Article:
The Islamic Post Blog


Dominican Republic Bids a Farewell of Mixed Sentiments to U.S. Ambassador Fannin by Khalida
February 2, 2009, 11:09 am
Filed under: February Volume I- 2009, Latino/Caribe | Tags:

By Khalida Khaleel

Islamic Post Staff Writer

Robert Fannin was given full ceremony on his departure last month from his post as U.S. Ambassador to the Dominican Republic, under the Bush Administration, in favor of a yet unnamed replacement to be posted by incoming U.S. President Barack Obama to the Spanish-speaking Caribbean island.
Although in the country a mere 13 months, Mr. Fannin vocally opposed  controversial legislation in the country which would have allowed the Dominican Air Force to shoot down suspected drug planes in flight over the country.
The Dominican Republic is a key entry and exit point for illicit material traveling from South America to Miami. Rogelio E. Guevara, Chief of Operations of the U.S. Drug Enforcement Administration told the House of Representatives Committee on International Relations in 2002 that the Dominican Republic is being used as a “command, control, and communications” centre for drug operations in the Caribbean, and is also used to store drugs, before onward shipment to Puerto Rico or the United States.
The U.S. State Department made its stance known via Ambassador Fannin, as well as in an official statement, that the Dominican Republic should not authorize the shooting down of aircraft suspected of carrying drugs, but should instead improve its internal policies against drug running by confiscating drug traffickers’ property at the least, (Dominican Today, reported late last year.) “ [It’s true,] we must clean up the National Police and the Armed Forces, because those things are unacceptable,” said President Fernandez earlier this month when being interviewed on El Dia.
However, problems with closing down the Dominican drug route do not stop inside the country. “Once a shipment of cocaine, whether smuggled from Haiti or the Dominican Republic by maritime, air, or commercial cargo, reaches Puerto Rico, it is unlikely to be subjected to further United States Customs inspections en route to the continental U.S.,” said U.S. Drug Enforcement Administration (DEA) special agent Michael Vigil in testimony before Congress in 2000.
Hence, the dramatic step proposed in the Dominican Congress to stop drug traffickers’ invasion of Dominican air space. If the illicit product fails to reach Puerto Rico through the Dominican Republic, the traffickers might assume a different route. Other Latin American countries, such as Brazil and Peru, found a measure of success enforcing laws which allow authorities to down any plane violating territorial airspace and waters.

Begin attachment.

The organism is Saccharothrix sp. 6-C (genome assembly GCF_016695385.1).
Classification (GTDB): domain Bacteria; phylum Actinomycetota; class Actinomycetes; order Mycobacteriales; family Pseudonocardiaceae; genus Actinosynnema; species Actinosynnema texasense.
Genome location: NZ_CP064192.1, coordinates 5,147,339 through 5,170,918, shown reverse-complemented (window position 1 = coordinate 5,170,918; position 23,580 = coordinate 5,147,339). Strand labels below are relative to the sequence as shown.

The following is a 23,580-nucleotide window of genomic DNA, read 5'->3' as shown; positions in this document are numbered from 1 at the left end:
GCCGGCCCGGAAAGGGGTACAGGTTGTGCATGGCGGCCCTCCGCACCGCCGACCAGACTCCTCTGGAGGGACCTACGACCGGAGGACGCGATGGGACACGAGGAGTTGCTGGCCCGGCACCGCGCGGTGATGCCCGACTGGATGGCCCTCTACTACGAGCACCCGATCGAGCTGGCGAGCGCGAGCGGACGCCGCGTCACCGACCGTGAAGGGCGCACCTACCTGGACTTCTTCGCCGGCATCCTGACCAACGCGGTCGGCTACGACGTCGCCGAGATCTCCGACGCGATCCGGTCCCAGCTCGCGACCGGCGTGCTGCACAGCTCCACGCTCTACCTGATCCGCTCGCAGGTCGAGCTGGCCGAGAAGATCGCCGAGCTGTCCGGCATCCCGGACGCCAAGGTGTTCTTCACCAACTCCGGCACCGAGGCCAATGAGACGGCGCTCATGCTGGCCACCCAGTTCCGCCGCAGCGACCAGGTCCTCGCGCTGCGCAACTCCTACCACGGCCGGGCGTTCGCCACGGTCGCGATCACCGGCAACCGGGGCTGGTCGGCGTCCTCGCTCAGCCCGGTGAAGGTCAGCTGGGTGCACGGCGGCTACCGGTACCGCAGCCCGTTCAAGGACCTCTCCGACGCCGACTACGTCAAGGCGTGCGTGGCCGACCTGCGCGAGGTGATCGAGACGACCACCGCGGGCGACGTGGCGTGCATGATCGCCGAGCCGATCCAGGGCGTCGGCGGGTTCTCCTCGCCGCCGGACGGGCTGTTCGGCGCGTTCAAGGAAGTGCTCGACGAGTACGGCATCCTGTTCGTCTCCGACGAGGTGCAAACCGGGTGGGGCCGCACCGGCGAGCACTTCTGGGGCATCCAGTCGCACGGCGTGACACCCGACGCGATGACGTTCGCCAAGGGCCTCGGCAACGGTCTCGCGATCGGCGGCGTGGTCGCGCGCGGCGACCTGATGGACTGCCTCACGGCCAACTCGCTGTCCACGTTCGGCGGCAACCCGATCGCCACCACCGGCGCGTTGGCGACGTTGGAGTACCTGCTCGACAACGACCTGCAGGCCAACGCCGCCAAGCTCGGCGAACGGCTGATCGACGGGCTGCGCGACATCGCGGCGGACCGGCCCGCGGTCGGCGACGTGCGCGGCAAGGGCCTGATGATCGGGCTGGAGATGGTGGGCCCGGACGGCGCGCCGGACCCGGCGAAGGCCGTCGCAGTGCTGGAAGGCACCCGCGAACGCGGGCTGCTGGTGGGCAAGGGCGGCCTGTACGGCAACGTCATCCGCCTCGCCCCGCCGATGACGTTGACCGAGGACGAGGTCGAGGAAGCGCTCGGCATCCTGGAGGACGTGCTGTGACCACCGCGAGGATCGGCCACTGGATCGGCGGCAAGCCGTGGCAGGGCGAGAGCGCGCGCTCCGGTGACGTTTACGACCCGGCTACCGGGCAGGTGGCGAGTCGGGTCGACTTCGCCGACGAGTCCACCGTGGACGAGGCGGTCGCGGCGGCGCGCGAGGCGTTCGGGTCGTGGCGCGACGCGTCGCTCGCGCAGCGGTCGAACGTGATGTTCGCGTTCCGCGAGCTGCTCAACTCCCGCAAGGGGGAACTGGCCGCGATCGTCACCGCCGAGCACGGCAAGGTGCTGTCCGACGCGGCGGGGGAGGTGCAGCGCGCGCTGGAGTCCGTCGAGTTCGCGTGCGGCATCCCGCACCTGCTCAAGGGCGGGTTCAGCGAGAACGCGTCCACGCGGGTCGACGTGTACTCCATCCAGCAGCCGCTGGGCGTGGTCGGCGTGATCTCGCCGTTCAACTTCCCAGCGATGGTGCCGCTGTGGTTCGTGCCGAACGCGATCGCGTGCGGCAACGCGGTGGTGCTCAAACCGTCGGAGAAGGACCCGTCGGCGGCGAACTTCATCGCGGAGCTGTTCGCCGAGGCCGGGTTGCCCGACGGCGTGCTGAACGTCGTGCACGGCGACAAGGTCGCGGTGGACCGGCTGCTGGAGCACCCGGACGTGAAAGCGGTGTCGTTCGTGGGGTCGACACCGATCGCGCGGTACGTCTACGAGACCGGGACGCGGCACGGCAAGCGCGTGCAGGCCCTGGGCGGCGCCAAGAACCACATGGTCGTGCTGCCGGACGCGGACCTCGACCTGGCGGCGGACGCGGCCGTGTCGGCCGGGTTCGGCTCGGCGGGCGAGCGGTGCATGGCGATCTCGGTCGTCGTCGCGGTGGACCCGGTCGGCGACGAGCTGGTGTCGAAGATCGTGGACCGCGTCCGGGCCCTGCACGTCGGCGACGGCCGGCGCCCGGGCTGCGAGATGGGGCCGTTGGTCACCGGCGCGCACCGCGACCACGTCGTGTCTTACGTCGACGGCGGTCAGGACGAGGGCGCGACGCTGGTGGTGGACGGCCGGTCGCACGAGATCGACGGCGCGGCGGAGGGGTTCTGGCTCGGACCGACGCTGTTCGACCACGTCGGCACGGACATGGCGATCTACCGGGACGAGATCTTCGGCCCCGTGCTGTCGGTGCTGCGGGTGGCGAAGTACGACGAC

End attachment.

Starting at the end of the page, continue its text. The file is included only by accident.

However, in the latter country, a plane of American missionaries, while in communication with one federal air tower, was shot down after not responding to the requests of another, in April of 2001. A seven-month old baby and her mother were killed, and three other Americans injured. Undoubtedly, this reinforces the argument of the State Department.
Nevertheless, Air force colonels, a local religious figure, numerous fiery editorials of journalists and ordinary honest Dominican businessmen, sanction the shooting down of planes. “It’s a disgrace,” said one cattle rancher. “Drugs are being brought into the country to destroy the people. Another country should not be able to speak regarding our own airspace.”
Top military and political officials face extradition to the United States on drug trafficking charges, compounding political tensions in what is being termed the country’s largest drug case. While Dominican President, Leonel Fernandez, says he will approve all the extraditions, he laments what is perceived as a lack of aid, on America’s, part, to reduce drug trafficking coming out of the country, specifically his own unheeded requests to the U.S. embassy to assist in the purchasing of a radar, to detect drug-laden flights. “I’ve never understood that part… this should be a mutual cooperation,” he said. “The radar is not just to protect us, it will also protect you because you are also being affected by this,” the Dominican president concluded, when speaking to Diario Libre.

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